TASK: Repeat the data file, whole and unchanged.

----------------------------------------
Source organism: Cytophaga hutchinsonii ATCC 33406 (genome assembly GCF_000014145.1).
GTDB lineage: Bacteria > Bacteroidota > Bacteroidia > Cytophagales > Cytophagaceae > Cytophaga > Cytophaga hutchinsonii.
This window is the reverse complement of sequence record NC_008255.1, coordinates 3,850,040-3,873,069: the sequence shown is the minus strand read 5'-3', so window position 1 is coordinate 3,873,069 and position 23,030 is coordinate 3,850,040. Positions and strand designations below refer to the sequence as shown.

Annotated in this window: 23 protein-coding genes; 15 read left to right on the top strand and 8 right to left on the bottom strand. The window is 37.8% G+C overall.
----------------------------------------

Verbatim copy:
Source organism: Cytophaga hutchinsonii ATCC 33406 (genome assembly GCF_000014145.1).
GTDB lineage: Bacteria > Bacteroidota > Bacteroidia > Cytophagales > Cytophagaceae > Cytophaga > Cytophaga hutchinsonii.
This window is the reverse complement of sequence record NC_008255.1, coordinates 3,850,040-3,873,069: the sequence shown is the minus strand read 5'-3', so window position 1 is coordinate 3,873,069 and position 23,030 is coordinate 3,850,040. Positions and strand designations below refer to the sequence as shown.

Annotated in this window: 23 protein-coding genes; 15 read left to right on the top strand and 8 right to left on the bottom strand. The window is 37.8% G+C overall.